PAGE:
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Genetic link to schizophrenia discovered

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          HEALTH TIPS - Thursday, February 22, 2007
               "News That Keeps You Healthy"

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          Brain's role in menopause to be studied

AUSTIN, Texas, -- The U.S. National Institute on Aging is 
funding a five-year, $1.4 million research project to study 
how the brain might control the timing of menopause. 
University of Texas at Austin College of Pharmacy research-
er Andrea Gore will attempt to gain a deeper understanding 
of the brain's role in reproductive failure that might lead 
to the creation of new therapies. "For too many years, the 
focus in menopause research has primarily been on the 
ovaries," Gore said. "Although there is no question that 
the ovaries are key to the menopausal process, it was puz-
zling that there was little interest in whether the brain 
may also have a role. "After all," she added, "the brain 
drives reproductive function during the rest of the life 
cycle, including puberty and adulthood, and the brain is a 
target organ for the major ovarian hormone, estrogen." She 
noted many menopausal complaints -- hot flashes, depression 
and memory issues -- that prompt women to seek treatment 
are neurological in origin. Gore said her research will 
have clinical implications for postmenopausal hormone 
replacement therapy and for identifying non-hormonal 
approaches to treating menopausal symptoms. There also 
are clinical implications for potentially expanding the 
reproductive lifespan.


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         Genetic link to schizophrenia discovered

CAMBRIDGE, Mass., -- A joint U.S.-Japanese study suggests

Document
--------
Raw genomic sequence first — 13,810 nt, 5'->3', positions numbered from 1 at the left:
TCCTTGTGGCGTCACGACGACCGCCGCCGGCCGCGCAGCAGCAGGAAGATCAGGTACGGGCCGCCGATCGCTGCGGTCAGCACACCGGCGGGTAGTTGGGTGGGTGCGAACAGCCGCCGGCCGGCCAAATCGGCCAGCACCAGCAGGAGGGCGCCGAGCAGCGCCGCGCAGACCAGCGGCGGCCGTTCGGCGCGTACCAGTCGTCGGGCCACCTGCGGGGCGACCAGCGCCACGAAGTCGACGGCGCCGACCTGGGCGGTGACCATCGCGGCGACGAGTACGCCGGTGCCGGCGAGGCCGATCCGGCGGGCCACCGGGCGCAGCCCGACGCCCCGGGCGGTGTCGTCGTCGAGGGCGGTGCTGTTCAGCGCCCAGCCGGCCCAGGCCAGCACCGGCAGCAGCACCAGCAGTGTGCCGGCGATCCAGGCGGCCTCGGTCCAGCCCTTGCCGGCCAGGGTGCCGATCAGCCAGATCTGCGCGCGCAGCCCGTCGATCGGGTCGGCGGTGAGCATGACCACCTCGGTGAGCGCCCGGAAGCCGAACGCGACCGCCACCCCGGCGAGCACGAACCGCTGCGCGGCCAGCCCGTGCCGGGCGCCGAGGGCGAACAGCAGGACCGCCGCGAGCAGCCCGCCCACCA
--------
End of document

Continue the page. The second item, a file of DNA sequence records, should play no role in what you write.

gene mutations governing a key brain enzyme make people 
susceptible to schizophrenia. The research by scientists 
from the Massachusetts Institute of Technology and Japan's
Riken Brain Science Institute might lead to new treatments 
for the psychiatric illness that afflicts an estimated 51 
million people worldwide. By studying genetically engineer-
ed mice and the genetic makeup of schizophrenic individuals,
 the MIT and Japanese scientists say they pinpointed the 
PPP3CC gene and other genes in the early growth response 
gene family (specifically, EGR3) as likely suspects for 
causing the disease. Those genes are critical in the sig-
naling pathway for the brain enzyme calcineurin, which is 
prevalent in the central nervous system and plays a role 
in many neuronal functions whose disturbances would result 
in the disorganized thinking, attention deficits, memory 
and language problems that characterize schizophrenia. The 
researchers confirmed the PPP3CC gene is involved in 
diagnosed schizophrenia in Caucasian, African-American and 
Japanese individuals. EGR3 involvement was confirmed 
through a separate test. The study is reported in the 
early online edition of the Proceedings of the National 
Academy of Sciences.

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         Lung cancer drug also fights brain cancers

DURHAM, N.C., -- U.S. scientists say a relatively new type 
of drug that shrinks cancerous tumors by cutting off their 
blood supply can slow the growth of brain cancer. Duke 
University Medical Center researchers say their findings
marks the first time the drug Avastin has been tested 
against the most common and deadly form of brain cancer. 
The drug, whose chemical name is bevacizumab, is used to 
treat lung and colorectal cancers. The researchers tested 
the effectiveness of Avastin in conjunction with a standard 
chemotherapy agent in patients with recurrent cancerous 
brain tumors called gliomas. They found the two drugs 
together halted tumor growth up to twice as long as compar-
ative therapies. Although gliomas remain incurable in near-
ly all cases, the combined drug therapy might extend life 
and preserve physical and mental function longer for 
patients suffering from the deadly cancer, the researchers 
said. "These results are exciting because of the possible 
implications for a patient population that currently has 
the poorest possible prognosis going into treatment -- 
those with malignant brain tumors that have recurred after 
initial treatment," said Dr. James Vredenburgh, lead 
researcher in the study. The findings appear in the 
journal Clinical Cancer Research.

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